Monday, December 29, 2014

Mines mired in controversy are the most attractive
Photo: NDTV Profit
New Delhi  December 29, 2014: In the coming e-auctions of cancelled but operational coal blocks, the ones with most controversy are likely to witness the stiffest fight from bidders.

From the seven operational blocks allocated to the power sector, Gare Palma-IV/2 & IV/3 and Talabira-1 stand out as the most attractive. Gare Palma in Chhattisgarh has the largest amount of reserves; Talabira, in Odisha, boasts of ready infrastructure and close proximity to evacuation facilities.

However, Gare Palma was earlier owned by Jindal Steel & Power and Talabira was with Hindalco. Both companies are being probed for irregularities in award of blocks.

"Legal cases against the promoters notwithstanding, these two blocks are the best of all. We would see new players with mining expertise contesting hard with the original owners, who'd make the most of the second chance to get their lost mines back," said a power sector expert.

Experts said new entrants such as Sterlite Energy, Essar, GVK and Larsen & Toubro are the ones to watch. "These companies have technical capabilities and ready infrastructure to put to use the mined coal. They would compete hard for getting an operational block," said an industry executive.

Gare Palma is part of a cluster of four mines in Chhattisgarh owned by JSPL which are under litigation. The charges against JSPL are of criminal conspiracy, excess mining and selling to a third party from the captive block. By the Supreme Court's directive, JSPL would also pay the highest amount of penalty, close to Rs 3,000 crore, for its four cancelled blocks.

The Central Bureau of Investigation has registered a charge of undue favours to the Kumar Mangalam Birla-owned Hindalco for getting allocation of the Talabira block.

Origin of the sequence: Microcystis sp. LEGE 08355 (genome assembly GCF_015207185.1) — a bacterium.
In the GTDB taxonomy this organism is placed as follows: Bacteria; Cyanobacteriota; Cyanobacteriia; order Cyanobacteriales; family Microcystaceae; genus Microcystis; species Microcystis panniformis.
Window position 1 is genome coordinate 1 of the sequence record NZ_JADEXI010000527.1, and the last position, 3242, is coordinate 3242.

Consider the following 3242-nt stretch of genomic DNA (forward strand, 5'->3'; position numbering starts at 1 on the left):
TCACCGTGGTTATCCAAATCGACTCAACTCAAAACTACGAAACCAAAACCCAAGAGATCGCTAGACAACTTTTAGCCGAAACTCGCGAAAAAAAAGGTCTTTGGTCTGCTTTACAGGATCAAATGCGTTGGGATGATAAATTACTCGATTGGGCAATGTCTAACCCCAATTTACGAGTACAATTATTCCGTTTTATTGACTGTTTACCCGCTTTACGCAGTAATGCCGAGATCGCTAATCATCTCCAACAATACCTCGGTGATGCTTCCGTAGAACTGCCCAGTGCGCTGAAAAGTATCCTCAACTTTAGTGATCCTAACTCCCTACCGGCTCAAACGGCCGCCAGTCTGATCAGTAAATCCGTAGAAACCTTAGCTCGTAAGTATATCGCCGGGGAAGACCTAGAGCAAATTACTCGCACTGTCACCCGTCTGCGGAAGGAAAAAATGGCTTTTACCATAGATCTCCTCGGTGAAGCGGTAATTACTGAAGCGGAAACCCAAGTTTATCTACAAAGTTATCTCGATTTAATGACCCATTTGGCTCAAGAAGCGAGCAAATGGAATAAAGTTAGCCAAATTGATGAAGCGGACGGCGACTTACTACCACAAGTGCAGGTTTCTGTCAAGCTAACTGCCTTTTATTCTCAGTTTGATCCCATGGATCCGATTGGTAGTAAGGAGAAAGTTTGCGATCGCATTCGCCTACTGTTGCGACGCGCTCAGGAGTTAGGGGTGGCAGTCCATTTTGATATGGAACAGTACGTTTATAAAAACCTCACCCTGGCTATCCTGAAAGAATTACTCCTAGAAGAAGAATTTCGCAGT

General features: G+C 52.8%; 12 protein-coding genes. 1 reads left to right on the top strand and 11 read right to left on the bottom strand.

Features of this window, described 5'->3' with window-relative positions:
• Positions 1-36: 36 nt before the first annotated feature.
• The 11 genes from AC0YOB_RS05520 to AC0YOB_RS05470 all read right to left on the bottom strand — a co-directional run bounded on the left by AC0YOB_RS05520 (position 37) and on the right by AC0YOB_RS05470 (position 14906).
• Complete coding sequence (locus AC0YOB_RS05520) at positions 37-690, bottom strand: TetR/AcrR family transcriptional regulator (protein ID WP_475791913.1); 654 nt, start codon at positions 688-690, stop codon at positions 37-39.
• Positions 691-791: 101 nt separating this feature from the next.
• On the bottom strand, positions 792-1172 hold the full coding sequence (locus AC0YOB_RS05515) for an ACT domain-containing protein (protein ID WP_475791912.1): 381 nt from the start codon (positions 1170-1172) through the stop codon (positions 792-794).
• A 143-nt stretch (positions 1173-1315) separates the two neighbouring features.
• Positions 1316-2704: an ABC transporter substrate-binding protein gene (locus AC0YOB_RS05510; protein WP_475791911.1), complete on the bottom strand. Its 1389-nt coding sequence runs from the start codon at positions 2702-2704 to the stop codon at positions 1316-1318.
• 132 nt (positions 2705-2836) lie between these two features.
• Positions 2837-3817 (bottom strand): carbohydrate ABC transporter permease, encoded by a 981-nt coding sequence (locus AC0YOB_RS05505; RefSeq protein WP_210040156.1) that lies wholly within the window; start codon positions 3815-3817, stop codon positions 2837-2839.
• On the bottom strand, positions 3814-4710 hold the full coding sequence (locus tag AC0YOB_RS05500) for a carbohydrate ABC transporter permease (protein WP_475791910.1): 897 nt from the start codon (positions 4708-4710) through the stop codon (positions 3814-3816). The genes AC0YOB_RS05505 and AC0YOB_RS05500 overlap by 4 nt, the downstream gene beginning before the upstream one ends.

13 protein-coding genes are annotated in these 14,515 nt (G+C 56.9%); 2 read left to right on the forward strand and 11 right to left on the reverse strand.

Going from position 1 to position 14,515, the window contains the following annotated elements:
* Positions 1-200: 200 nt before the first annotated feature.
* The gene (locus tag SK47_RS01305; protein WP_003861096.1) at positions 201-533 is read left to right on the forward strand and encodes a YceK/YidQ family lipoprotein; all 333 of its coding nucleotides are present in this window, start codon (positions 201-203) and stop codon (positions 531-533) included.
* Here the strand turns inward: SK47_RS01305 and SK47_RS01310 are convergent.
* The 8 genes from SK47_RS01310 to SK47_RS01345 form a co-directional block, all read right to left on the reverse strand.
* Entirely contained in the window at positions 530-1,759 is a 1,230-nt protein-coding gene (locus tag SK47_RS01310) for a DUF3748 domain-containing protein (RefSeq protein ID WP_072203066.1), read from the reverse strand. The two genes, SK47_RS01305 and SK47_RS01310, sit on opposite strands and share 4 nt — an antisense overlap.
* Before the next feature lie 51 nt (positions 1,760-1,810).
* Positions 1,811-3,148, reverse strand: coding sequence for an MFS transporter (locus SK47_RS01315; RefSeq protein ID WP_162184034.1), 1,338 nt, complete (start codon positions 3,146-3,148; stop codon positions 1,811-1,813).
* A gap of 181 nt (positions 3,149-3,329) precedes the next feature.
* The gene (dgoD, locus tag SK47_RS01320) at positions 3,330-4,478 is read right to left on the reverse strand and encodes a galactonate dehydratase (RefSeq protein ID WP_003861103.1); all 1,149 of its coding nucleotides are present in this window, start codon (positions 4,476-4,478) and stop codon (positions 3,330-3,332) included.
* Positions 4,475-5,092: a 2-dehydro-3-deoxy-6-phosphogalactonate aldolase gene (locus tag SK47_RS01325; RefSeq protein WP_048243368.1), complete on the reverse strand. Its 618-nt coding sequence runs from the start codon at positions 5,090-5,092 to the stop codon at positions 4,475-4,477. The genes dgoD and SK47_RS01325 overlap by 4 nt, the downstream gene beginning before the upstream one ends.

The Tokisud block allotted to GVK Power was under fire from the government for delay in production. It was on the verge on getting de-allocated when it went under litigation through a public interest suit filed against all the allocations made over two decades by the government-appointed screening committee. The block has rich reserves with an end-use power plant in a 20 km radius.

"Wherever the end-use is in proximity and the earlier owner has put in more than 80 per cent investment, he would want the mine back," said a power sector executive.

The Sarshatali coal block in West Bengal is the only one which is non-operational but about to produce. This might make it a little less impressive, as mining clearances would need to be taken afresh.

The government has allotted 24 blocks for e-auction during February 14-22. Of this, seven are for the regulated power sector, for which there would be reverse auction. The rest are for steel, cement and captive power production, wherein there would be forward bidding.

Last week, the coal ministry uploaded mine- wise tender documents for the e-auction on Government- owned MSTC would conduct the e-auction through its online trading platform. 

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